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Scripted Video of Person Adding Toilet Cleaner in Food Viral With Communal Claim

We found a version of the video that carried a disclaimer calling the video "scripted".

3 min read
Scripted Video of Person Adding Toilet Cleaner in Food Viral With Communal Claim
Hindi Female

The Quint DAILY

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A video showing two people accusing a man of adding toilet cleaner in the water served with gol gappas (water balls) has gone viral with a communal claim.

In the video, two people confront this individual and enquire why he was risking people's lives by adding toilet cleaner to the water. The individual has been identified as one 'Zubair'.

However, we found that the video was a scripted one created for "awareness purposes". We found different versions of the video that carried a disclaimer that clarified that the video was not that of a real incident.

Such scripted videos, often carrying communal misinformation, have gone viral on social media since last year. WebQoof has debunked several such videos that you can read about here.



The video was shared with a claim that read, "जुबेर नाम का जिहादी, पानी पताशे के पानी में हार्पिक मिलाकर लोगों को खिला रहा था. जिहादियों से कुछ भी सामान खरीदेंगे तो आपकी जान जाने का रिस्क रहेगा।"

[Translation: A jihadi named Zubair was mixing Harpic to the water served with pani pataashe. If you buy anything from jihadis, there will be a risk of losing your life.]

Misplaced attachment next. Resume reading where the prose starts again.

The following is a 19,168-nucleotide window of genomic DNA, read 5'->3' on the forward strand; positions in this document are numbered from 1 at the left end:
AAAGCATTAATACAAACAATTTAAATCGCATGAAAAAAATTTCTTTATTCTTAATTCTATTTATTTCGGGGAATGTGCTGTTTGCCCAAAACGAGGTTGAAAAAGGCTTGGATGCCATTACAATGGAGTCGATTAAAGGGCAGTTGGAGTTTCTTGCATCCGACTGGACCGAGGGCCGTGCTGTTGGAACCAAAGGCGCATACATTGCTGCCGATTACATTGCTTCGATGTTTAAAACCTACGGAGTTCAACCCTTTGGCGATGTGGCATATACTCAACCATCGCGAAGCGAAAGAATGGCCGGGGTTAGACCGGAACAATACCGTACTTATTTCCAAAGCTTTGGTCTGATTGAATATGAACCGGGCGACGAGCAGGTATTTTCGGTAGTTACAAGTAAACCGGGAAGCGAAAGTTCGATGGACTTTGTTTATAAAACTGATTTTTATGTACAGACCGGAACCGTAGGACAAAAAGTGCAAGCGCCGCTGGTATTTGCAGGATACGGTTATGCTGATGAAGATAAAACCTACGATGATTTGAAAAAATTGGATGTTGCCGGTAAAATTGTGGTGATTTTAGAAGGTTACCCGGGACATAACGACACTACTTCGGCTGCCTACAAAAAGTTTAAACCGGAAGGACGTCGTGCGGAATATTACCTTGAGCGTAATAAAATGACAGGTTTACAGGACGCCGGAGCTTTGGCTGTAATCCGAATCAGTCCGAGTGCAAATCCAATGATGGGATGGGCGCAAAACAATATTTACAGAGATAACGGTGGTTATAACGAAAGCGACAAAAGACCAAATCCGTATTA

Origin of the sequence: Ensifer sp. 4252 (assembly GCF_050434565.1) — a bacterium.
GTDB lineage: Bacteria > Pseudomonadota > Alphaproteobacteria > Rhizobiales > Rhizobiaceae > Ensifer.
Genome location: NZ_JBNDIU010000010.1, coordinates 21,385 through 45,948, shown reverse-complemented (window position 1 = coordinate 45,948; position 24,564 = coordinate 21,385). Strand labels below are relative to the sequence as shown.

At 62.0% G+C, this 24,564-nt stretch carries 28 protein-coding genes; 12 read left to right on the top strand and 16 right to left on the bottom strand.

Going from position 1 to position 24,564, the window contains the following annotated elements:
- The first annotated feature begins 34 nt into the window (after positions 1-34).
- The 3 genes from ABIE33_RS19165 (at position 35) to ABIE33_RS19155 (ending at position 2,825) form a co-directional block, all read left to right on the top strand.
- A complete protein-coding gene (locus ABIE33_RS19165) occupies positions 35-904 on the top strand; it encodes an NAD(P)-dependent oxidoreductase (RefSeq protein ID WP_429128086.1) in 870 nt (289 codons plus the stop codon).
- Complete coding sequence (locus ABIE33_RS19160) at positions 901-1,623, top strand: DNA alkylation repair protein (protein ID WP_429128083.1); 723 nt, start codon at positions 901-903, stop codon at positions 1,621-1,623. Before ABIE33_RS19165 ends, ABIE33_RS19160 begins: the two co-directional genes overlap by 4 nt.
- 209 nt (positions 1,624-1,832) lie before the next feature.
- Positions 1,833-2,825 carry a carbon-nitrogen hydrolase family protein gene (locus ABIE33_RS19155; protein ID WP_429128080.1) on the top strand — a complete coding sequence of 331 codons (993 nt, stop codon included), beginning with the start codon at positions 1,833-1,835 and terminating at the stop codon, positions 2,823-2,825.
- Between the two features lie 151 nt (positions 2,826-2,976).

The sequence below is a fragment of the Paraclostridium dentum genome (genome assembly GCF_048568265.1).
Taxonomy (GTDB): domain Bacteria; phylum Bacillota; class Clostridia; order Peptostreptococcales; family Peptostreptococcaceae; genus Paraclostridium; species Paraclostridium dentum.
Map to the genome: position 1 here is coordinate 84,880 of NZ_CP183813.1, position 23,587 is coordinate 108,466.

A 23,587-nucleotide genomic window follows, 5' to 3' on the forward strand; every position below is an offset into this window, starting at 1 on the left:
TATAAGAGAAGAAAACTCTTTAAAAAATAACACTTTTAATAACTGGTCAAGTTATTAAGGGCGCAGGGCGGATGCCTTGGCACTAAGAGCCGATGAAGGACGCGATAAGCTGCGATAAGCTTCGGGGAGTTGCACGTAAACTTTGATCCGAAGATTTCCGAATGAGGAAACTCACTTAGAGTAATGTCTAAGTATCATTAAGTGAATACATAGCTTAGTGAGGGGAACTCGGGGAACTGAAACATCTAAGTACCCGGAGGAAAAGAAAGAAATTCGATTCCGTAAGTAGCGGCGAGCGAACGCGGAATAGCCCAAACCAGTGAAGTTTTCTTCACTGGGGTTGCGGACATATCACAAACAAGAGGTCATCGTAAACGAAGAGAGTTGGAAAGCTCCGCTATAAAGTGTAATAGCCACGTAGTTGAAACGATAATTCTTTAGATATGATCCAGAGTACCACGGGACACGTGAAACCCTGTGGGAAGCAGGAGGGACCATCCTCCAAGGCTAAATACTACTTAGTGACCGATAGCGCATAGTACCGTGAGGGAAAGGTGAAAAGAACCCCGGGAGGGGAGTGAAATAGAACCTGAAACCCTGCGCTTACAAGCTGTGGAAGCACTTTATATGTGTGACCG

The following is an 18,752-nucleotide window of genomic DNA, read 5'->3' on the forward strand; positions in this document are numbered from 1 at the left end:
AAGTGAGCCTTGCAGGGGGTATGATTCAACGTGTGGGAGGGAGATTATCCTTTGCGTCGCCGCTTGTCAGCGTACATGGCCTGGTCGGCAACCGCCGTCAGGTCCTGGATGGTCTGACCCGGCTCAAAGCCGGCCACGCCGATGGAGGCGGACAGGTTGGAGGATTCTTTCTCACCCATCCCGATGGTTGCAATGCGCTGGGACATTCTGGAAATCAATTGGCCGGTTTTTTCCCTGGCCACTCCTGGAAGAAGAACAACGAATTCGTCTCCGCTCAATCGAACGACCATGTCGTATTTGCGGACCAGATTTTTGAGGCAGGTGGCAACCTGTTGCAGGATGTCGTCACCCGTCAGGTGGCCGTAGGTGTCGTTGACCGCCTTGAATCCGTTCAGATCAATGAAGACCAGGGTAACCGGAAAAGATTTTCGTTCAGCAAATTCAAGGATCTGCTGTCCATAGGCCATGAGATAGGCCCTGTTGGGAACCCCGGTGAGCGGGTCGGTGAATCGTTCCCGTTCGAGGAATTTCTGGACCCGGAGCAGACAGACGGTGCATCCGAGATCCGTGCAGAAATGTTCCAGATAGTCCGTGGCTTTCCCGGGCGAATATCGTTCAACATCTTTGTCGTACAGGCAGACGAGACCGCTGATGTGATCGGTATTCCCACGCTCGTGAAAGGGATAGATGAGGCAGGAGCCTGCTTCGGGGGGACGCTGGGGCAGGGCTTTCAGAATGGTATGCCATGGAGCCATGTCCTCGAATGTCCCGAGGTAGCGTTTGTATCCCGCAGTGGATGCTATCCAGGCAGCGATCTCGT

An archive of the post can be found here.

(Source: Facebook/Screenshot)

The same claim was shared by other social media users on Facebook and Twitter, archives of which can be found here and here.



While going through the viral videos, we found a disclaimer embedded in the video at around 3:54 seconds.

The disclaimer read, "This video is fully scripted drama so don't mind and never to take seriously. All character are totally fictional. Video purpose only aware to people (sic)."

Disclaimer in the video.

(Source: Facebook/Screenshot)

Such scripted or dramatised videos have gone viral since 2021 often with communal or misleading claims. While some of these videos contain a disclaimer – either embedded in the story or shared as a caption – very often they go viral without it.

To locate the original source of the video, we fragmented it into multiple keyframes, using InVid WeVerify Google Chrome extension, and conducted a reverse image search and combined it with relevant keywords such as "Gol gappa, disclaimer, scripted" in Hindi and English.

In the search results, we found a video posted on YouTube by a channel called "Gyan Bhandar". The disclaimer was embedded in the video, but not the caption.

Viral video found on YouTube.

(Source: YouTube/Screenshot)

We then looked up the Facebook page, which was linked in the 'about' section of the YouTube channel and found the video posted on 7 July. The video posted on Facebook carried a disclaimer stating that the video is scripted.

The video on Facebook had 28,000 shares and was viewed over five million times at the time of writing this story. We also found several other scripted videos shared by the page.

A link to the archive can be found here.

(Source: Facebook/Screenshot)

Evidently, a scripted video has gone viral with a false communal claim.


(Not convinced of a post or information you came across online and want it verified? Send us the details on WhatsApp at 9643651818, or e-mail it to us at and we'll fact-check it for you. You can also read all our fact-checked stories here.)

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Topics:  Food   Webqoof   Fact-Check 

Edited By :Padmashree Pande
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